When you talk to Micke Paqvalén, the CEO of Kiosked, it’s easy to get on his level of excitement about the product. He talks quickly and forcefully about their ‘e-commerce everywhere’ solution, laying out the roadmap and reasonings behind one aspect of their strategy before jumping up to the next level of their roadmap. A common phrase coming from him is “this is big,” or “this is only the beginning,” a phrase he used with the $6.9 million (€5.2 million) funding round they have announced today.

The round of funding was led by Kevin Wall of Craton Equity Partners, who will also join Kiosked’s Board of Directors, and John Lindfors, Partner at Digital Sky Technologies. Last June, Kiosked announced a €4.5 million round lead by Kai Hed, the Chairman and main investor in Rovio.

Kiosked’s priority is to bring webshops to the media users are already consuming, allowing seamless e-commerce and essentially a “buy it now” button to anything you see. For example if you’re reading an article about an NBA player, hovering over the image you can see a blue “K” button pop up next to their jersey. Clicking on that button pops open a web store where you can then buy the jersey without ever leaving the article you’re reading. It’s like the gum right next to the checkout counter; you didn’t even know you wanted it until you see it, and then you can purchase it right away.

Services from Finland like Kiosked, ThingLink, and Publishzer all plays into the “smart content” trend that Kiosked sees as the future (their report can be found here). What it boils down to is that the content we are consuming today, like images and videos, are fairly dumb, and they envision that in the future content will be more like non-intrusive advertising that will lead customers to exactly what they are looking for, or lead them to deeper levels of information. On a basic level this means content will always be more up to date, useful, measurable, and social, rather than a static image or video. You can see this trend already happening, and after thinking about it, it makes sense that the web will be much deeper and smarter like this 10 years down the road.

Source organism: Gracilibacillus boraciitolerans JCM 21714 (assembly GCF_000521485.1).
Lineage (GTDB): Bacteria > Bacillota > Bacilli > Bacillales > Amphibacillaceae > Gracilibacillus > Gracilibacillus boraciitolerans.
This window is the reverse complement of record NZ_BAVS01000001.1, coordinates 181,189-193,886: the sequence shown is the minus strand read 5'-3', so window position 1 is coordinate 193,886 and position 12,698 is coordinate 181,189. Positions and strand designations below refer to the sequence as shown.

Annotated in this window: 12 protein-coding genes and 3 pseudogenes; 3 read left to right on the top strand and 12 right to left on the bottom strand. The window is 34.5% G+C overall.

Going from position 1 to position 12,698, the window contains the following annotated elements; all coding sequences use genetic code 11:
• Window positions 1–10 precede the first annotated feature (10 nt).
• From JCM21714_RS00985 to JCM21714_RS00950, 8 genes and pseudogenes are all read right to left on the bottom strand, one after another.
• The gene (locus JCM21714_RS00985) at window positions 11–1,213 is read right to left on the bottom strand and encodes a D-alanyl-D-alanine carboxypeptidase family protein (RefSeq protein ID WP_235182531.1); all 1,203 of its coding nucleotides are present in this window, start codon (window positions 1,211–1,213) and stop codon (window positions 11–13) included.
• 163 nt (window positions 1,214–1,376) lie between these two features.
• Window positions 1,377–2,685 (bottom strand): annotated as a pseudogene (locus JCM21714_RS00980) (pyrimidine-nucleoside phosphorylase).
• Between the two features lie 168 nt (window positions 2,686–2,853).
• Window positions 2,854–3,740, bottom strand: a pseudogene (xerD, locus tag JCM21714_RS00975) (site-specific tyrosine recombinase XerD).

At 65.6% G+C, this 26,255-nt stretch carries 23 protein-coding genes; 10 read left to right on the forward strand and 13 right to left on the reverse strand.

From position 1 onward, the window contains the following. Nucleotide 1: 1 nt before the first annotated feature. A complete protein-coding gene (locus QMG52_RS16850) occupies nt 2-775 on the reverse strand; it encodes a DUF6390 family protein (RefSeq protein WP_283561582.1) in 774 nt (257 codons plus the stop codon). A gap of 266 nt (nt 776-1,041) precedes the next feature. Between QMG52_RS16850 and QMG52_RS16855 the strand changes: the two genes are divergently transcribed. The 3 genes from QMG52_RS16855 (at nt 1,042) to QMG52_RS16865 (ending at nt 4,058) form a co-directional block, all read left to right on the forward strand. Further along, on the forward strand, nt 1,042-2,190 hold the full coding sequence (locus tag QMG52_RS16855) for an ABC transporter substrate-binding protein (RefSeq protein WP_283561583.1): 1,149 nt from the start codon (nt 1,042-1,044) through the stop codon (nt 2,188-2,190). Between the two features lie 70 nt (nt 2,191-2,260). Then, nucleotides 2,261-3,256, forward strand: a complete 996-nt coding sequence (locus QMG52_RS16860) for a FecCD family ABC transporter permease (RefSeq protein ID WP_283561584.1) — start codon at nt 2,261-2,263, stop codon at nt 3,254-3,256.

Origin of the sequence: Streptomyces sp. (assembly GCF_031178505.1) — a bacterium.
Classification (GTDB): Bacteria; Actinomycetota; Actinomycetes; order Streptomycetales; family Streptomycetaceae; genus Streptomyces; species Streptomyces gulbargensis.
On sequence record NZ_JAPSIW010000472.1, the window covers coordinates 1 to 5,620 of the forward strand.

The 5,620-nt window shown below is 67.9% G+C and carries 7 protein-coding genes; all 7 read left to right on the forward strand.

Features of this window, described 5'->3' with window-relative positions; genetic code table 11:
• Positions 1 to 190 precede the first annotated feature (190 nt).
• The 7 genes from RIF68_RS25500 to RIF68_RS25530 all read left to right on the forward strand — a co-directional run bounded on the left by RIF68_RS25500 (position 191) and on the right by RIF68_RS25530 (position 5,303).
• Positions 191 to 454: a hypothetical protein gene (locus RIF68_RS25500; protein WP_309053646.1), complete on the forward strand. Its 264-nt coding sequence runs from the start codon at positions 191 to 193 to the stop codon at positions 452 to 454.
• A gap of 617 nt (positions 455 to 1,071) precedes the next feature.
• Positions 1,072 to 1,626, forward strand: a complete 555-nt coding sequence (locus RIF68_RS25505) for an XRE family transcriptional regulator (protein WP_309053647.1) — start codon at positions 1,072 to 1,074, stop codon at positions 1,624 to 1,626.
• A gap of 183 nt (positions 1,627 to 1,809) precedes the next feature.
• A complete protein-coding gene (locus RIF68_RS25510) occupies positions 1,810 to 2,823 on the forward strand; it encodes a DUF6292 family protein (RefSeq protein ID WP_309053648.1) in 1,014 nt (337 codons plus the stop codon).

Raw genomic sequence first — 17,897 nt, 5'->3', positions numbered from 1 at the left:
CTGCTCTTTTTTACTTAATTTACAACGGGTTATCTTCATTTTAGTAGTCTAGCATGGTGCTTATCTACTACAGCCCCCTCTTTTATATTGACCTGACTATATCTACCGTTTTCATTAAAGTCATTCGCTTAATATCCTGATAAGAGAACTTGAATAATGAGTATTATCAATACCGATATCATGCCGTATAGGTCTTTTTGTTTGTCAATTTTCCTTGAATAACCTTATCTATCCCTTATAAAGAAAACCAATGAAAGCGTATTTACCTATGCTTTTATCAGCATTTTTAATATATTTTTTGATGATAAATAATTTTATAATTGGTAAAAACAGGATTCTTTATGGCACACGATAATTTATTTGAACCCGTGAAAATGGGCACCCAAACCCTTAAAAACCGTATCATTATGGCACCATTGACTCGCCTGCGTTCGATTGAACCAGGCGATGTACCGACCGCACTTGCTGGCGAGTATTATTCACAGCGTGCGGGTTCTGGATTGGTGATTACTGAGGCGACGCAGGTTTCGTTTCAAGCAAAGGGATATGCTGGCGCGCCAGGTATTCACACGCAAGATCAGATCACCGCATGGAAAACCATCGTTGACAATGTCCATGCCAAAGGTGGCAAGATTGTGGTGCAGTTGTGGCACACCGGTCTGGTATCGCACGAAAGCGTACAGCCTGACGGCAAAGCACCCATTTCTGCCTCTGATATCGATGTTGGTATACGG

Even if it’s a monetization solution for publishers, It’s mindless for authors to attach a static image and takes time and effort to make it smarter. To reduce the friction Kiosked has invested heavily into the R&D side to make attaching tags more seamless, by building up a database to allow publishers to automatically tag content based on the metadata and content it finds in the page.

Building this solution means having a close ties to products and brands, and Kiosked claims to work with over 10,000 brands worldwide, and has closer partnerships with names like Nike, ASOS, Sanoma, Zalando, Rovio Entertainment, Brightcove, Magento, eBay and Nokia.

Paqvalén says, “Our click-through rates average at 5.5%, which is significantly higher than traditional forms of online advertising. I am especially impressed by our progress in mobile and this funding enables rapid roll-out of our new mobile content monetization solutions,” which is the next stage of their roadmap that will be interesting to see as they start pushing it more on the market.

And clearly it makes sense. Mobile advertising is a tricky beast, and banner advertisements really don’t work on mobile. Despite that, e-commerce is moving more and more to tablets and smartphones, with mobile commerce expected to hit 15% of all e-commerce this year.

In the press release, they quote Kai Hed, the Chairman of both Rovio and Kiosked as saying, “According to eMarketer, the mobile ad market will grow by 89% this year alone and the share of interactive video ads will double this year and again in 2014. At the same time brands and publishers look for new ways to engage with their customers in a way that is useful and non-intrusive. I’m confident this disruptive technology will make a big impact on the e-commerce strategies of leading brands and publishers alike.“

Kiosked is one of the more exciting startups to watch in Finland, thanks to the names and funding rounds behind the product, and additionally, their R&D and Brand partnerships have laid a solid foundation behind their concept. “Smart Content” and their solution makes a lot of sense to me, but I think the true validation of their concept will come when I stumble upon a blue kiosked button in the wild. The framework seems to be falling in place, but it should be interesting to see how publishers and advertisers begin to embrace it, especially after their big push into mobile.

Kiosked now has offices in London, New York, Los Angeles, and Singapore, and has tripled in the last twelve months. By the end of 2013 they project to have 100 employees.